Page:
The M's started the series three games over .500 and in possession of a wild-card spot. Now, they're a game under .500 and looking up at several teams for a playoff spot.

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Here are three thoughts from the Mariners’ 4-2 loss Sunday to the Angels:

1, What a disappointing start to the Mariners’ only homestand in August.

The Mariners have lost four straight games and no longer own a wild card spot. That it happened on the weekend when the Mariners retired Edgar Martinez’s number and after they returned home a season-best three games over .500 only magnified their struggles (They are now 59-60).

The problems in this first four games were across the board: Sometimes it was the bullpen, sometimes it was the starting pitching, sometimes it was the base running or the lack of runs.

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Plus, the Mariners learned they’d be without their ace, James Paxton, for a few weeks, another blow for a starting rotation that couldn’t afford it.

The Mariners are still firmly in the hunt for a playoff spot, as all the teams bunched in the standings are deeply flawed. But Mariners manager Scott Servais has talked about staying afloat without Paxton, and early on, the Mariners haven’t done that.

2, Ariel Miranda’s struggles continue.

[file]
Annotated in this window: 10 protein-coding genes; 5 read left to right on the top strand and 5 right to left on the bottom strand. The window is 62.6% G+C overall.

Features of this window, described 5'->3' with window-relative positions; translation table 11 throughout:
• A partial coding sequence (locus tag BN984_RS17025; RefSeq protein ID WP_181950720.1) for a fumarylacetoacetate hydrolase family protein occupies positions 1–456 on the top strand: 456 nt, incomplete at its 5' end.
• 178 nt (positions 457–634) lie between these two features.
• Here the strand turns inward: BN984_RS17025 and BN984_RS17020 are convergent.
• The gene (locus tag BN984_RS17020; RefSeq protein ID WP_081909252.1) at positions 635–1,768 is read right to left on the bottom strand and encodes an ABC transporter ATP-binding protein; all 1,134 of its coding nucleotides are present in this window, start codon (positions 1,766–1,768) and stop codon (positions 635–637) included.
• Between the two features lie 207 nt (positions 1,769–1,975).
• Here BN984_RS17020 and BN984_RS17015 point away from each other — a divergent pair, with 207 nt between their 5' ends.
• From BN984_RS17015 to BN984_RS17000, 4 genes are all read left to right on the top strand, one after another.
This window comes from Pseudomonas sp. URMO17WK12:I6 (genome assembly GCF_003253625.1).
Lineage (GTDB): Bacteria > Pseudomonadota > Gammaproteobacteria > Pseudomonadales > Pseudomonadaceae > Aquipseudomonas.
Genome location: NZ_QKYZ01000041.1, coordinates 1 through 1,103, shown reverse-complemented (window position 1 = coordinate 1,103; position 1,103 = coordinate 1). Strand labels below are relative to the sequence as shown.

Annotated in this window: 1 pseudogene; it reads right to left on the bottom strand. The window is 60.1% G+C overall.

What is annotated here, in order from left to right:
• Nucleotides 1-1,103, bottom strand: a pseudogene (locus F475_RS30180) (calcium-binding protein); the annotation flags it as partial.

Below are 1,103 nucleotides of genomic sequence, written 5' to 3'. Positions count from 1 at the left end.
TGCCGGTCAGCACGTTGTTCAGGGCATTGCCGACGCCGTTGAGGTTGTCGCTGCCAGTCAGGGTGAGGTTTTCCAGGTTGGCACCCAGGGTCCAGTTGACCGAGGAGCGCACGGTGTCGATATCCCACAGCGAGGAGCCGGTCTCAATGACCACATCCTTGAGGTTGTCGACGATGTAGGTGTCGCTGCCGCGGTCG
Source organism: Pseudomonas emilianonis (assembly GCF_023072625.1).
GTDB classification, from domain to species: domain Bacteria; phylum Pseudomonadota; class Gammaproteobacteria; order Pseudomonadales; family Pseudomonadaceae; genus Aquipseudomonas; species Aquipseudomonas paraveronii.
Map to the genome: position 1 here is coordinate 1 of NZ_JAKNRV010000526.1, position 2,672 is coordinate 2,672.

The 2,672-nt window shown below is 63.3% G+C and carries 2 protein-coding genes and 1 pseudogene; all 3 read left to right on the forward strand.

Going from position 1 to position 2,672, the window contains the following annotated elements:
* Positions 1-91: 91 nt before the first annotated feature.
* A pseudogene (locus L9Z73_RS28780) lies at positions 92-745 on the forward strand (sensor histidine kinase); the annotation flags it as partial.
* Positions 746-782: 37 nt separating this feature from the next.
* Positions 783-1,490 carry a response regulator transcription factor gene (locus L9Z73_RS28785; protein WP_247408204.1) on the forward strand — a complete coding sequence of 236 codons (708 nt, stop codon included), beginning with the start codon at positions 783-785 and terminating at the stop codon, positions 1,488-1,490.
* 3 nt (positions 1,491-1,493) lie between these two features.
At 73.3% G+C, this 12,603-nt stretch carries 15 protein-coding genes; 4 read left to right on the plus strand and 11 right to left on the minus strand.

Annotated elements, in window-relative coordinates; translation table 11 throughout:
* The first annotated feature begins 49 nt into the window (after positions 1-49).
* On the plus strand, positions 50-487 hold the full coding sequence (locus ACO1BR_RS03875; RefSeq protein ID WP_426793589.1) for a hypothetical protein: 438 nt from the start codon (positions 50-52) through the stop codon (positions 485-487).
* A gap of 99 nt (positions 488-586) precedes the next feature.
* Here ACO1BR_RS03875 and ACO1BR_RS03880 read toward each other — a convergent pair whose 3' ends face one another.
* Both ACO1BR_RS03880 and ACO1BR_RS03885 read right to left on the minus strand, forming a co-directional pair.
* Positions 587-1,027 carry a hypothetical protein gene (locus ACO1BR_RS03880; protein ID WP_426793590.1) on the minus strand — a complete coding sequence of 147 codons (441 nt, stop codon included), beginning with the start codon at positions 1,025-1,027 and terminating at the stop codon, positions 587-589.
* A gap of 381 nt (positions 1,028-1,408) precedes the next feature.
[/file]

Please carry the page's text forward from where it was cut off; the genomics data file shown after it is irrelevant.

Miranda lasted just 4 2/3 innings. He allowed four runs and walked six and gave up a home run — his 30th home run allowed this season, tied for most in the majors.

Miranda entered the game in an extended funk. In his last six starts, he had a 7.16 ERA and allowed 11 home runs. He’d also allowed at least two home runs in eight of his last 10 starts.

It wasn’t home runs that did Miranda in on Sunday — the one home run he allowed was a solo shot. It was the walks.

Miranda’s six walks were a season high, and it led to not only a high pitch count and a short start but also to two runs. In the fifth inning, Miranda walked two hitters, both of whom scored.

Given the Mariners’ current starting rotation, they need more from Miranda, who couldn’t snap out of his funk on Sunday.

3, The Mariners rarely ever win when they don’t score more than three runs.

This is a really telling stat: After Sunday’s loss, the Mariners are 4-41 when scoring three runs or fewer.

The Mariners threatened to crack that threshold in the ninth inning. Robinson Cano led off with a single, and Nelson Cruz followed with a double, and Jarrod Dyson drove in Cano with a one-out single. The Mariners had runners on the corners with one out, their first real threat since the first inning, when Cruz (of course) drove in a run with a sacrifice fly.

But Guillermo Heredia flied out to shallow left field, and Leonys Martin flied out to right field.